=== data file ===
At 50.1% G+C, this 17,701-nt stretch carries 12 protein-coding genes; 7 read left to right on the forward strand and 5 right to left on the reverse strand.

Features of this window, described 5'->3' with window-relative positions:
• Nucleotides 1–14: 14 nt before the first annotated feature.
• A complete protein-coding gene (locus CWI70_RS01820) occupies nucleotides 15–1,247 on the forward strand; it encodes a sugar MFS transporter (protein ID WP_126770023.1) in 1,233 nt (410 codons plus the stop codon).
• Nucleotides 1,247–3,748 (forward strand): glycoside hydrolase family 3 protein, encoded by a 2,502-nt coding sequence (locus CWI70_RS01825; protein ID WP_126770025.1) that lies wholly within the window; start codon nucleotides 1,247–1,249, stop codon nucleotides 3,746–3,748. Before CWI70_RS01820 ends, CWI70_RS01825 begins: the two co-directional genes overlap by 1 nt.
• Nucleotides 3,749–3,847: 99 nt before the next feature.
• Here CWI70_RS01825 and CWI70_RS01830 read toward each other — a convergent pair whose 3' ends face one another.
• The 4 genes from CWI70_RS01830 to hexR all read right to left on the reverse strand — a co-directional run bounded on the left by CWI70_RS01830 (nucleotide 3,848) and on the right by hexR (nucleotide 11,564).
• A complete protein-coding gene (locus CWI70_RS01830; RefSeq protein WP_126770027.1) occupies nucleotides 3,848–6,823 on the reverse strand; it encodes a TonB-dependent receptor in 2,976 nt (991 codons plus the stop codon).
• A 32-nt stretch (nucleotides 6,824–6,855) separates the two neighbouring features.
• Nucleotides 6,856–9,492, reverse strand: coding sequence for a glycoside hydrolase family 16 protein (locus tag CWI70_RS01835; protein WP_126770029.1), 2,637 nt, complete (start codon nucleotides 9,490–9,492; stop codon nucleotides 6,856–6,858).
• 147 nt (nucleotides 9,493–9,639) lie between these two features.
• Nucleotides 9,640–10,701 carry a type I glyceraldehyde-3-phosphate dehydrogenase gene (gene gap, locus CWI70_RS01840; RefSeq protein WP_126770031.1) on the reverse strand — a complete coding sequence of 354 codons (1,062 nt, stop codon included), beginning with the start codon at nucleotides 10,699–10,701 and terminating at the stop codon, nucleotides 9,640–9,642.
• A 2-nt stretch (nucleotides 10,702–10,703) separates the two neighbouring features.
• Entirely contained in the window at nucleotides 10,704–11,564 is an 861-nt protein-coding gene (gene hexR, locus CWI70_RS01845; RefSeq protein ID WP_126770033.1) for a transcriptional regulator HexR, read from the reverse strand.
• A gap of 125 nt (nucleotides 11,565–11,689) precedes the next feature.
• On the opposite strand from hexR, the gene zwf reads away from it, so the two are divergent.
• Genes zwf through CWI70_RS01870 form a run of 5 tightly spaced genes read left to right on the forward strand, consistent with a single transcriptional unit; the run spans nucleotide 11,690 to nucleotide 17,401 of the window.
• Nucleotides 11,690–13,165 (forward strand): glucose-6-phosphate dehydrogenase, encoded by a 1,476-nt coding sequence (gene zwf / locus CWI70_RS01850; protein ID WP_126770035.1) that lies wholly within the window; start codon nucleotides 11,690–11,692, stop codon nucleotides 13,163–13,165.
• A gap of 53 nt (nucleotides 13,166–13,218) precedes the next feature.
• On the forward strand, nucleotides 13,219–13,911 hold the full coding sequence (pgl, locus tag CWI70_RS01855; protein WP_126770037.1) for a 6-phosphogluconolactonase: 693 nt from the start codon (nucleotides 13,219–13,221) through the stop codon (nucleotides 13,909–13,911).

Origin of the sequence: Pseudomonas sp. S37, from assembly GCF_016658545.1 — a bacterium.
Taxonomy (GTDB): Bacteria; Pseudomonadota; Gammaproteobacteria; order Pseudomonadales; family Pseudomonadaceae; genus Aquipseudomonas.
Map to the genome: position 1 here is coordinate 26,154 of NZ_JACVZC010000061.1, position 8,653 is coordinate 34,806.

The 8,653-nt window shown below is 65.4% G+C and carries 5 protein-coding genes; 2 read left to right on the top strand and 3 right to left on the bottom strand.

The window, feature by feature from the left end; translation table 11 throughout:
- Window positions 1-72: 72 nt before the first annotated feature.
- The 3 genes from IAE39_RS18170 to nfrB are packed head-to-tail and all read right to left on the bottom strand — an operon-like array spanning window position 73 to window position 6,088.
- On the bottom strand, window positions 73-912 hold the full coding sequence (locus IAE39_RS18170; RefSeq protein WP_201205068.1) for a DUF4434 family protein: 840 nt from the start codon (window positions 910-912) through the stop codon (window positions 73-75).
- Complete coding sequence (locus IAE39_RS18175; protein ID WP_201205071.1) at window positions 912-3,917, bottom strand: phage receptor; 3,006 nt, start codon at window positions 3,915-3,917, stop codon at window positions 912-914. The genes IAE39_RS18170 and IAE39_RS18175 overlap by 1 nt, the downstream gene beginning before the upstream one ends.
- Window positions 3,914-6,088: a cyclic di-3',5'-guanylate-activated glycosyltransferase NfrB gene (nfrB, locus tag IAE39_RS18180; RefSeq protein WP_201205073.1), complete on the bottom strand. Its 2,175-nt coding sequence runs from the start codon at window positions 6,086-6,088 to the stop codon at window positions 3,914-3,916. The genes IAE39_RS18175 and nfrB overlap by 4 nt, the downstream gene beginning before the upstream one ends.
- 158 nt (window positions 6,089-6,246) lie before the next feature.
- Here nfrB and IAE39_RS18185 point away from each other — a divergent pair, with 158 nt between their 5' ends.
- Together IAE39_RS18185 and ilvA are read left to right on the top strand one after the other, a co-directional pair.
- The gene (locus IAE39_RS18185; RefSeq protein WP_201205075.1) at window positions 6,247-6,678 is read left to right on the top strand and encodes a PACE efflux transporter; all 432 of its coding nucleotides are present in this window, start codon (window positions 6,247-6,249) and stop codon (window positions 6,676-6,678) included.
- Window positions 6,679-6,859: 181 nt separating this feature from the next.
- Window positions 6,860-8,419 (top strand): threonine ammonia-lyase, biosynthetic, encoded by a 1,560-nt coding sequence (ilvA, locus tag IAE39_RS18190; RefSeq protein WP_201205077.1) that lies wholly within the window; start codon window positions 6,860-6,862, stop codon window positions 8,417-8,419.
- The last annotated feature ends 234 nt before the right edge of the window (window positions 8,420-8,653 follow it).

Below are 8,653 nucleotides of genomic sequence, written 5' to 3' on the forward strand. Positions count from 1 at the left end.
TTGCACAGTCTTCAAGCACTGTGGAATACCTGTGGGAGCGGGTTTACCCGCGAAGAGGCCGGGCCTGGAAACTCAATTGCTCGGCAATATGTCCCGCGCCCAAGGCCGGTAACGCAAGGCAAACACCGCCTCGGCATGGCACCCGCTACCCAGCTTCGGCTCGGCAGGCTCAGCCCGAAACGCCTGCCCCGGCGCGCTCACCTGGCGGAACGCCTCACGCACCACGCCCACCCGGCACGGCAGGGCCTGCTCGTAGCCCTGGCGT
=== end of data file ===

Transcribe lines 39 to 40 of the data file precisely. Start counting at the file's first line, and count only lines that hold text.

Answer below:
Below are 8,653 nucleotides of genomic sequence, written 5' to 3' on the forward strand. Positions count from 1 at the left end.
TTGCACAGTCTTCAAGCACTGTGGAATACCTGTGGGAGCGGGTTTACCCGCGAAGAGGCCGGGCCTGGAAACTCAATTGCTCGGCAATATGTCCCGCGCCCAAGGCCGGTAACGCAAGGCAAACACCGCCTCGGCATGGCACCCGCTACCCAGCTTCGGCTCGGCAGGCTCAGCCCGAAACGCCTGCCCCGGCGCGCTCACCTGGCGGAACGCCTCACGCACCACGCCCACCCGGCACGGCAGGGCCTGCTCGTAGCCCTGGCGT